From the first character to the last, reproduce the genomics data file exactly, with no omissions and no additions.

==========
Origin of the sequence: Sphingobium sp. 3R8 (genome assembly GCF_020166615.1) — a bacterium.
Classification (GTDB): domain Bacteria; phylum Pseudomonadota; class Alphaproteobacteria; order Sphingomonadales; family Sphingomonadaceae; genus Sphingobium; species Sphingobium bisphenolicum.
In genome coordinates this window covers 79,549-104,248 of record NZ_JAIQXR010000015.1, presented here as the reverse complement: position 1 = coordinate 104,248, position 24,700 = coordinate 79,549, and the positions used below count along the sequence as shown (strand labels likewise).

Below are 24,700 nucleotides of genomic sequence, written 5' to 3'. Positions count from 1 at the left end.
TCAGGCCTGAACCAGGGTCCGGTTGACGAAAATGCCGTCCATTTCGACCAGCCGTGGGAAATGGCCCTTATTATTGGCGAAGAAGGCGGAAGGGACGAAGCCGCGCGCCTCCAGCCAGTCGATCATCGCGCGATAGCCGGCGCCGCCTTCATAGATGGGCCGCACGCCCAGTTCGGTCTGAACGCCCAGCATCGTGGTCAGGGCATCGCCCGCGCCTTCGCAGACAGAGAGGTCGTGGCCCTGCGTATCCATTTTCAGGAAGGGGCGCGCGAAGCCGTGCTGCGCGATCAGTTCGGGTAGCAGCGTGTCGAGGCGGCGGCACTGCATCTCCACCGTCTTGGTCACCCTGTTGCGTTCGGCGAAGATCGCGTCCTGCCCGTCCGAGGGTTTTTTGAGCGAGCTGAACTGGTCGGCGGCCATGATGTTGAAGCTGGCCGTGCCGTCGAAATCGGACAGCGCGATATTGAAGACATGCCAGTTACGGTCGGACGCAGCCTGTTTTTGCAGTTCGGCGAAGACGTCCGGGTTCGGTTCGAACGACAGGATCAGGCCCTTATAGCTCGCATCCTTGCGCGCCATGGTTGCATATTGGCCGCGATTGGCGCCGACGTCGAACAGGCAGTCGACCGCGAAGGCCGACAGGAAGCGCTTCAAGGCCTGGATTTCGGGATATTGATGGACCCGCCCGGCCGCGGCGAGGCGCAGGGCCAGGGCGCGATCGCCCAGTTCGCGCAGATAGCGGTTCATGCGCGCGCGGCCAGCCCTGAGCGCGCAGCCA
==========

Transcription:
Origin of the sequence: Sphingobium sp. 3R8 (genome assembly GCF_020166615.1) — a bacterium.
Classification (GTDB): domain Bacteria; phylum Pseudomonadota; class Alphaproteobacteria; order Sphingomonadales; family Sphingomonadaceae; genus Sphingobium; species Sphingobium bisphenolicum.
In genome coordinates this window covers 79,549-104,248 of record NZ_JAIQXR010000015.1, presented here as the reverse complement: position 1 = coordinate 104,248, position 24,700 = coordinate 79,549, and the positions used below count along the sequence as shown (strand labels likewise).

Below are 24,700 nucleotides of genomic sequence, written 5' to 3'. Positions count from 1 at the left end.
TCAGGCCTGAACCAGGGTCCGGTTGACGAAAATGCCGTCCATTTCGACCAGCCGTGGGAAATGGCCCTTATTATTGGCGAAGAAGGCGGAAGGGACGAAGCCGCGCGCCTCCAGCCAGTCGATCATCGCGCGATAGCCGGCGCCGCCTTCATAGATGGGCCGCACGCCCAGTTCGGTCTGAACGCCCAGCATCGTGGTCAGGGCATCGCCCGCGCCTTCGCAGACAGAGAGGTCGTGGCCCTGCGTATCCATTTTCAGGAAGGGGCGCGCGAAGCCGTGCTGCGCGATCAGTTCGGGTAGCAGCGTGTCGAGGCGGCGGCACTGCATCTCCACCGTCTTGGTCACCCTGTTGCGTTCGGCGAAGATCGCGTCCTGCCCGTCCGAGGGTTTTTTGAGCGAGCTGAACTGGTCGGCGGCCATGATGTTGAAGCTGGCCGTGCCGTCGAAATCGGACAGCGCGATATTGAAGACATGCCAGTTACGGTCGGACGCAGCCTGTTTTTGCAGTTCGGCGAAGACGTCCGGGTTCGGTTCGAACGACAGGATCAGGCCCTTATAGCTCGCATCCTTGCGCGCCATGGTTGCATATTGGCCGCGATTGGCGCCGACGTCGAACAGGCAGTCGACCGCGAAGGCCGACAGGAAGCGCTTCAAGGCCTGGATTTCGGGATATTGATGGACCCGCCCGGCCGCGGCGAGGCGCAGGGCCAGGGCGCGATCGCCCAGTTCGCGCAGATAGCGGTTCATGCGCGCGCGGCCAGCCCTGAGCGCGCAGCCA